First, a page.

“It seems like what they are attempting to do is to capitalize on the motivational aspect of technology texting in order to create an environment that will draw students in to actually engage in literacy practices,” Lawless tells the Monitor. “But those literary practices are ones they are already engaging in because they already text using a cell phone.”

Robinson says the finished product is just what he envisioned.

“It’s worked exactly in the way that I want it to,” Robinson told GeekWire. “If there’s no book in the car and they really want to read, my daughter can just grab my phone, read a Rapids story, and she’s read one or two by the time we reach the destination.”

Rapids is available for $2.99 per month with a two week free trial on all iOS, Android, and Amazon Fire devices. Amazon says dozens of new stories will be added monthly.

You've read  of  free articles. Subscribe to continue.
Real news can be honest, hopeful, credible, constructive.
What is the Monitor difference? Tackling the tough headlines – with humanity. Listening to sources – with respect. Seeing the story that others are missing by reporting what so often gets overlooked: the values that connect us. That’s Monitor reporting – news that changes how you see the world.

Dear Reader,

About a year ago, I happened upon this statement about the Monitor in the Harvard Business Review – under the charming heading of “do things that don’t interest you”:

“Many things that end up” being meaningful, writes social scientist Joseph Grenny, “have come from conference workshops, articles, or online videos that began as a chore and ended with an insight. My work in Kenya, for example, was heavily influenced by a Christian Science Monitor article I had forced myself to read 10 years earlier. Sometimes, we call things ‘boring’ simply because they lie outside the box we are currently in.”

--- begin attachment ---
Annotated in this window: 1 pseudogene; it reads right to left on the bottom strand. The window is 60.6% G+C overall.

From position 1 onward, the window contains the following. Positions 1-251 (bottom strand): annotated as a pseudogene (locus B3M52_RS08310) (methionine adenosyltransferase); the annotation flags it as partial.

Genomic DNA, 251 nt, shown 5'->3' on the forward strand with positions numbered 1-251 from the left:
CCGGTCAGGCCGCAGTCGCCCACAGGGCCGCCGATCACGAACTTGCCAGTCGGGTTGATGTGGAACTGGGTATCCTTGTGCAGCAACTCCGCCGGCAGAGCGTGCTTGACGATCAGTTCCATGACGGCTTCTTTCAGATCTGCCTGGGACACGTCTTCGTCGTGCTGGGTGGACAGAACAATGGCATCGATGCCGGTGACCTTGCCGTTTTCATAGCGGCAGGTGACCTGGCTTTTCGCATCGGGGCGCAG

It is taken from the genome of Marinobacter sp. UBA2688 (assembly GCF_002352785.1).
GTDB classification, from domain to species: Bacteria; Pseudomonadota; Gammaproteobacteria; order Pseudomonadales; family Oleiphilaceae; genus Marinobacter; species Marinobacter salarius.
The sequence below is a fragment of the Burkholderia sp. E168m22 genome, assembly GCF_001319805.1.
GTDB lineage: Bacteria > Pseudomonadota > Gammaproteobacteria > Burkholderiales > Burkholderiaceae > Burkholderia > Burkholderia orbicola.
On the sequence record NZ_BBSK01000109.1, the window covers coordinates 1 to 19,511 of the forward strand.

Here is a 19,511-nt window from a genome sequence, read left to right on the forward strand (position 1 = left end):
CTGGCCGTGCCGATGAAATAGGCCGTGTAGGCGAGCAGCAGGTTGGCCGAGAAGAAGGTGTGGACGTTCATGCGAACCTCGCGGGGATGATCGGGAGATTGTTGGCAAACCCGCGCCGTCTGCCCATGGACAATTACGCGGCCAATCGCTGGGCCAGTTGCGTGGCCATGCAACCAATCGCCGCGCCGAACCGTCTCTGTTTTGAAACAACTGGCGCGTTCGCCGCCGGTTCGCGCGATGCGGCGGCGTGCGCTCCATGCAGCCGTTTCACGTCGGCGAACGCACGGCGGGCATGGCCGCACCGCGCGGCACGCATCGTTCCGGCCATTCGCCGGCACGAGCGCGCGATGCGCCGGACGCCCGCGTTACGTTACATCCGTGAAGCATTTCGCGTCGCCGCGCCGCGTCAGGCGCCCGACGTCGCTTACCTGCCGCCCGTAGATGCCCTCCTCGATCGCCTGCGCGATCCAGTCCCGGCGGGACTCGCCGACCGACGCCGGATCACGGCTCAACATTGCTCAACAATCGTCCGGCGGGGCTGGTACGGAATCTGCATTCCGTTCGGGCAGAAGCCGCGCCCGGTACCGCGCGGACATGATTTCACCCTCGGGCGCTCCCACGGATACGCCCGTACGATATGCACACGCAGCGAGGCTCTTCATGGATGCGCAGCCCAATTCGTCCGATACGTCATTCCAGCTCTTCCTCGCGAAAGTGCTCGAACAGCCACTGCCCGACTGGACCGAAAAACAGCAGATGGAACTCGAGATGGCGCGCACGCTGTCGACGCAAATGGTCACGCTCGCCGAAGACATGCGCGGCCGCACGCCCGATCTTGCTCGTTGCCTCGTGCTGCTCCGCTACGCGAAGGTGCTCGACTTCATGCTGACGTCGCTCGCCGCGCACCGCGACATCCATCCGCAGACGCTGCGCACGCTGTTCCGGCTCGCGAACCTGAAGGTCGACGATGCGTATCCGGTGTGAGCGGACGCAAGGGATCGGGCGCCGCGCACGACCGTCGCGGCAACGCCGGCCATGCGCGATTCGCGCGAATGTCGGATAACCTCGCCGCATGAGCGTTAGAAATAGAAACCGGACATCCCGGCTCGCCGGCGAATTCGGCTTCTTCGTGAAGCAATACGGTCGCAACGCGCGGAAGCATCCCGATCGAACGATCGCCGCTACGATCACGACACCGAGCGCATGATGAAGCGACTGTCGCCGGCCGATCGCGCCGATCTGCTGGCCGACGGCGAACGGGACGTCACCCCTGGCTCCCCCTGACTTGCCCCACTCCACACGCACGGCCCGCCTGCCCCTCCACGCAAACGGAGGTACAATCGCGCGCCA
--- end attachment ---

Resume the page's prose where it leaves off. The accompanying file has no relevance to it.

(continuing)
If you were to come up with a punchline to a joke about the Monitor, that would probably be it. We’re seen as being global, fair, insightful, and perhaps a bit too earnest. We’re the bran muffin of journalism.

But you know what? We change lives. And I’m going to argue that we change lives precisely because we force open that too-small box that most human beings think they live in.

The Monitor is a peculiar little publication that’s hard for the world to figure out. We’re run by a church, but we’re not only for church members and we’re not about converting people. We’re known as being fair even as the world becomes as polarized as at any time since the newspaper’s founding in 1908.

We have a mission beyond circulation, we want to bridge divides. We’re about kicking down the door of thought everywhere and saying, “You are bigger and more capable than you realize. And we can prove it.”

If you’re looking for bran muffin journalism, you can subscribe to the Monitor for $15. You’ll get the Monitor Weekly magazine, the Monitor Daily email, and unlimited access to

QR Code to Amazon turns stories into chat strings. Will it help kids read?
Read this article in
QR Code to Subscription page
Start your subscription today